In some situations, it is possible to simply ask about these relationships. For example, the relationship between eyewear and attractiveness is not particularly threatening. Most consumers probably would not be uncomfortable telling you that they consider how attractive they look in eyewear before purchasing. However, most often you do need special techniques to probe emotional benefits:
REASON #1: SOCIAL DESIRABILITY BIAS DISTORTS THE DATA
People are often frightened of being judged and will only say what they think is socially desirable. For example, some people are uncomfortable verbalizing the desire to feel attractive. To them, Feeling Attractive is something to be quietly pursued, not publicly acknowledged. This is particularly true for older women, many men, and those from Asian cultures. When someone of this ilk is asked for an emotional connection, they will tell you something more socially desirable like "it makes me feels practical" or "it makes me feel safe."
While social desirability bias is a small problem for 'Feeling Attractive," it is a much bigger problem with many other motivators like "Feeling Sexy," "Feeling Excited," "Has a Sense of Belonging," and "Feels in Control."
REASON #2: EMOTIONAL MOTIVATION OFTEN OCCURS BEYOND THE CONSUMER'S CONSCIOUS AWARENESS
The conscious experience of emotional benefits is usually vague. People have difficulty articulating their underlying motivations and even more trouble specifying how product features are related to these emotional benefits.
REASON #3: THE CONSUMER'S SELF CONCEPT IS THAT OF A COMPLETELY RATIONAL PURCHASER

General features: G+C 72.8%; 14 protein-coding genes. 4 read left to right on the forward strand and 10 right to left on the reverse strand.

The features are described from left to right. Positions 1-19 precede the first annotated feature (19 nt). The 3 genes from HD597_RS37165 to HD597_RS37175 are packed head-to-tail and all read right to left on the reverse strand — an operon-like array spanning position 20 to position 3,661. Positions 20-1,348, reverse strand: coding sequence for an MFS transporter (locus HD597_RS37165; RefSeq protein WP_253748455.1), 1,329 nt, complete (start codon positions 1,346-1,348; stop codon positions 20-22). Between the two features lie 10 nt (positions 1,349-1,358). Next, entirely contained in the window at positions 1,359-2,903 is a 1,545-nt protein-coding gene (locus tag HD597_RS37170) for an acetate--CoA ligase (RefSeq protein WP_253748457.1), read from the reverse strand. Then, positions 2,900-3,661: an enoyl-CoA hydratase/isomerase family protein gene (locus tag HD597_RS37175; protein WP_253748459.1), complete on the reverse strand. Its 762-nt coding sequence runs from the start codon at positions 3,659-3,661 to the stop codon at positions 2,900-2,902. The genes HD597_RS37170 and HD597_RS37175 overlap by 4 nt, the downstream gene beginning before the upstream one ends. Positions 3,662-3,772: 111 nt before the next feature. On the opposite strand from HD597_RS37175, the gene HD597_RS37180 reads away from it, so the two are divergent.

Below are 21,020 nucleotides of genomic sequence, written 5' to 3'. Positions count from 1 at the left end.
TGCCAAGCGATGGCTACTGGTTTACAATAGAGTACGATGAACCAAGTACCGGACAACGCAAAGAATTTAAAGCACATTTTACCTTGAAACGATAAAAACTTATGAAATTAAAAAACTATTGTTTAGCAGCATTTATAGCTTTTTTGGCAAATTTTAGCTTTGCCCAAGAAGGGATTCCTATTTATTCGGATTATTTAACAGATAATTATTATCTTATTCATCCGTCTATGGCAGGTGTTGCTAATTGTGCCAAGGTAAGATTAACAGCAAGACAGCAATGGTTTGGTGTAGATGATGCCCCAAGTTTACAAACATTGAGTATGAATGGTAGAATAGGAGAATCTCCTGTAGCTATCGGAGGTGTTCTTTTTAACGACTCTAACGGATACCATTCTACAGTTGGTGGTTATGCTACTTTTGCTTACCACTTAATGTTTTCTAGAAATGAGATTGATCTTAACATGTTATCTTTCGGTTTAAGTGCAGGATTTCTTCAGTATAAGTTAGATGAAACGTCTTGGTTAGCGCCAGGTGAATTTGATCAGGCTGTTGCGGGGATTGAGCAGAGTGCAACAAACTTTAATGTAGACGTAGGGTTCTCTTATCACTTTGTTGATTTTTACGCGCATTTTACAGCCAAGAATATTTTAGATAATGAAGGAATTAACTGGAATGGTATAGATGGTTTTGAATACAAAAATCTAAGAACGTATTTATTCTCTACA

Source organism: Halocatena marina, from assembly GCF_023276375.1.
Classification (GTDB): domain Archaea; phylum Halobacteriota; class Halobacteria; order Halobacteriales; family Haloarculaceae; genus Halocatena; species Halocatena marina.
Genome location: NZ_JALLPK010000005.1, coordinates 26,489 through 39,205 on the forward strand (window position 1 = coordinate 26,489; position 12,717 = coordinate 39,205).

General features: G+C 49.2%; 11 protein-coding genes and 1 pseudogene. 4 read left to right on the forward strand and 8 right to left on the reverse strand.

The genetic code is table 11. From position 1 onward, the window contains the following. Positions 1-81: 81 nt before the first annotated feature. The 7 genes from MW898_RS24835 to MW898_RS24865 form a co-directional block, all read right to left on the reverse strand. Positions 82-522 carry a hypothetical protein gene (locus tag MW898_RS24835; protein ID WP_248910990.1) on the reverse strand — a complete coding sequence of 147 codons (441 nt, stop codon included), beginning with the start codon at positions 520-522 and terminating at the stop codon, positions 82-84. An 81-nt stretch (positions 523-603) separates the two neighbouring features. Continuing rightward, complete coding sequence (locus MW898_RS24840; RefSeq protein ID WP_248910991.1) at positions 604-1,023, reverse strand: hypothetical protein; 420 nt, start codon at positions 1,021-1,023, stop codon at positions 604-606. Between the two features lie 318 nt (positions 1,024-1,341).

Most consumers want to think of themselves as logical, rational buyers. The idea that feelings influence purchase threatens this perception. Consumers don't realize (or don't want to admit) that advertising images affect their purchase decisions. Indeed, most consumers want to believe that they purchase based solely upon rational facts such as price, value, taste and performance. Moreover, since consumers tend to deny that emotions (and the product imagery with which they are associated) affects their decisions, they can become anxious that their answers to direct image-related or emotionally-laden questions are a reflection of their personality. The result of all these dynamics is a relatively quiet respondent, who gives sensible, general, barely useful responses.
REASON #4: CONSUMERS FEAR ADVERTISERS' MOTIVATIONS
Finally, some respondents are concerned that if strangers really knew what made them tick, retailers and salespeople would take advantage of them and sell them things they did not really need.
Despite these inherent difficulties, many market researchers (who are unaware of alternative approaches) attempt to ask direct questions to assess imagery in focus groups and in-depth interviews. However, a handful of qualitative market researchers have borrowed techniques from psychology called "projectives" in order to obtain richer, more detailed descriptions of product imagery.
Most of our techniques rely on projective methodology. (Note - see Dr. Sharon Livingston's article on projective techniques for a more thorough treatment of the subject). Through these techniques we can provide a clear picture of purchase motivation, and the emotional end benefits attached to your brand. Please see the sub-pages of this section for details.
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